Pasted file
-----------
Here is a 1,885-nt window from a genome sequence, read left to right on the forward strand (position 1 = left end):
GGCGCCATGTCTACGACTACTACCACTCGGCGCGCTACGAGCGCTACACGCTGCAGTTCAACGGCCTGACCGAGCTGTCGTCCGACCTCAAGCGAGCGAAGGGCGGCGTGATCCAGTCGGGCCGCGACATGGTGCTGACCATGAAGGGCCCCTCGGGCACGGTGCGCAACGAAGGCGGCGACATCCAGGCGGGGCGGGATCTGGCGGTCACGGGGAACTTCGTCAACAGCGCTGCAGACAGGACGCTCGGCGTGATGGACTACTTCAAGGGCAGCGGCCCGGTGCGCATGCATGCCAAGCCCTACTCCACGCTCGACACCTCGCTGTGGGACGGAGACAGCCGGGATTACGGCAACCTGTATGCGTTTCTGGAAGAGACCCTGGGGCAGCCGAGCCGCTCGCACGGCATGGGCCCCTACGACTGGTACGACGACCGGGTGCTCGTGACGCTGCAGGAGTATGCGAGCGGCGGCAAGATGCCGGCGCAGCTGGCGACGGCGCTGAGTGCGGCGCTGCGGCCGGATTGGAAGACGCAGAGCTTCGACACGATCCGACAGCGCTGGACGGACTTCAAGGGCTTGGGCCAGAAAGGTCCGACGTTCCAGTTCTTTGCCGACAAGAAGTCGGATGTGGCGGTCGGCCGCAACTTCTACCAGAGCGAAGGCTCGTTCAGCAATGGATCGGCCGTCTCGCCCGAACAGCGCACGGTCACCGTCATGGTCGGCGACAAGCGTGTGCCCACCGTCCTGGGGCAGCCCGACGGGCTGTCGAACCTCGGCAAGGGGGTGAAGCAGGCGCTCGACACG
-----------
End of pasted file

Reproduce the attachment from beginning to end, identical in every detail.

Here is a 1,885-nt window from a genome sequence, read left to right on the forward strand (position 1 = left end):
GGCGCCATGTCTACGACTACTACCACTCGGCGCGCTACGAGCGCTACACGCTGCAGTTCAACGGCCTGACCGAGCTGTCGTCCGACCTCAAGCGAGCGAAGGGCGGCGTGATCCAGTCGGGCCGCGACATGGTGCTGACCATGAAGGGCCCCTCGGGCACGGTGCGCAACGAAGGCGGCGACATCCAGGCGGGGCGGGATCTGGCGGTCACGGGGAACTTCGTCAACAGCGCTGCAGACAGGACGCTCGGCGTGATGGACTACTTCAAGGGCAGCGGCCCGGTGCGCATGCATGCCAAGCCCTACTCCACGCTCGACACCTCGCTGTGGGACGGAGACAGCCGGGATTACGGCAACCTGTATGCGTTTCTGGAAGAGACCCTGGGGCAGCCGAGCCGCTCGCACGGCATGGGCCCCTACGACTGGTACGACGACCGGGTGCTCGTGACGCTGCAGGAGTATGCGAGCGGCGGCAAGATGCCGGCGCAGCTGGCGACGGCGCTGAGTGCGGCGCTGCGGCCGGATTGGAAGACGCAGAGCTTCGACACGATCCGACAGCGCTGGACGGACTTCAAGGGCTTGGGCCAGAAAGGTCCGACGTTCCAGTTCTTTGCCGACAAGAAGTCGGATGTGGCGGTCGGCCGCAACTTCTACCAGAGCGAAGGCTCGTTCAGCAATGGATCGGCCGTCTCGCCCGAACAGCGCACGGTCACCGTCATGGTCGGCGACAAGCGTGTGCCCACCGTCCTGGGGCAGCCCGACGGGCTGTCGAACCTCGGCAAGGGGGTGAAGCAGGCGCTCGACACG